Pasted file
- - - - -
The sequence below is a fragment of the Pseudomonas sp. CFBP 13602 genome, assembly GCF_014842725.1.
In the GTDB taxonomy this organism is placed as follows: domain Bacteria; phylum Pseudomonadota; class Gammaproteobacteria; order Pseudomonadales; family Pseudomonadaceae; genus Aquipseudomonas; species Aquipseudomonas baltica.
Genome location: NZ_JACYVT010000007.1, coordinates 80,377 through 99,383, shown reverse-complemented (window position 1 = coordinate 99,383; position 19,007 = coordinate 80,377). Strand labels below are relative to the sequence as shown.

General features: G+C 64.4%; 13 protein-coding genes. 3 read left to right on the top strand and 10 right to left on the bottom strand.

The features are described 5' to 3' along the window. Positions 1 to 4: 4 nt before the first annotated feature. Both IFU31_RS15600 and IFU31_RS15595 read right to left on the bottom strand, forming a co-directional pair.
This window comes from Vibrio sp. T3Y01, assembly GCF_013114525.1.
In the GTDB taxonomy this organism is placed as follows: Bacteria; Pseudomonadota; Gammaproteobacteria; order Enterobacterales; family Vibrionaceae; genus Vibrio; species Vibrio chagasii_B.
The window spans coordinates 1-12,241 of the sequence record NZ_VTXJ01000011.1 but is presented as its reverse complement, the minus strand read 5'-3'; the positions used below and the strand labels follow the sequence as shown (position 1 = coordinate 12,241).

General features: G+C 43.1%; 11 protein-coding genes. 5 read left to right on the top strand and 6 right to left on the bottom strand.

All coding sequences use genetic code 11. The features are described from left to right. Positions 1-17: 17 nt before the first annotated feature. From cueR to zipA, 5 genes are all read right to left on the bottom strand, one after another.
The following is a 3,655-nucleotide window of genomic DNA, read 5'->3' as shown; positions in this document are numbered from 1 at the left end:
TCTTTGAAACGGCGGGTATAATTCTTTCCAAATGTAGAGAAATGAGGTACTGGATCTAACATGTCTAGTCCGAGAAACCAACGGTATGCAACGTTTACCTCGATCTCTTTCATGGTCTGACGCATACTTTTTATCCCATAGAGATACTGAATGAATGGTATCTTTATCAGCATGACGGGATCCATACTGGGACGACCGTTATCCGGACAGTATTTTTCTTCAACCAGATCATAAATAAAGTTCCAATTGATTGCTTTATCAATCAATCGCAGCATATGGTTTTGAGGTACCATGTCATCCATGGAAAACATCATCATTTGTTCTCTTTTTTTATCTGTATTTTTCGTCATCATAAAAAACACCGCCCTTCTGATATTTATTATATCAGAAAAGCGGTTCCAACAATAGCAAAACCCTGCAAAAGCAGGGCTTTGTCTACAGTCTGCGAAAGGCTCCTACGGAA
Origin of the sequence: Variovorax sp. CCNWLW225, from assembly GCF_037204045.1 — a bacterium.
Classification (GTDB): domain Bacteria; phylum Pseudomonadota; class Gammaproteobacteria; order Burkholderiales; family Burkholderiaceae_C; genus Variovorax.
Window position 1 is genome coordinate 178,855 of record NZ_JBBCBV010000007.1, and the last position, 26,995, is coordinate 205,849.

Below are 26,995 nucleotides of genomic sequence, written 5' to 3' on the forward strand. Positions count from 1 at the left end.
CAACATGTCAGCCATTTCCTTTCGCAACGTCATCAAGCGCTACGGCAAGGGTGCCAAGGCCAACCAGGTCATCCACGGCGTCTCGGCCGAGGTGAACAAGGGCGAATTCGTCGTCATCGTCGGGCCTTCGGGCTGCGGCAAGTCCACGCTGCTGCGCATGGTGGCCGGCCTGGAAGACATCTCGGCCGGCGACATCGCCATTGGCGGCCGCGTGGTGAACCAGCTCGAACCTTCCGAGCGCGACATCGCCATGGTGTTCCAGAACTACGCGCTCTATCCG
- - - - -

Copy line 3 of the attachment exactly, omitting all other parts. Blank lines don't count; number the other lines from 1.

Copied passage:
Genome location: NZ_JACYVT010000007.1, coordinates 80,377 through 99,383, shown reverse-complemented (window position 1 = coordinate 99,383; position 19,007 = coordinate 80,377). Strand labels below are relative to the sequence as shown.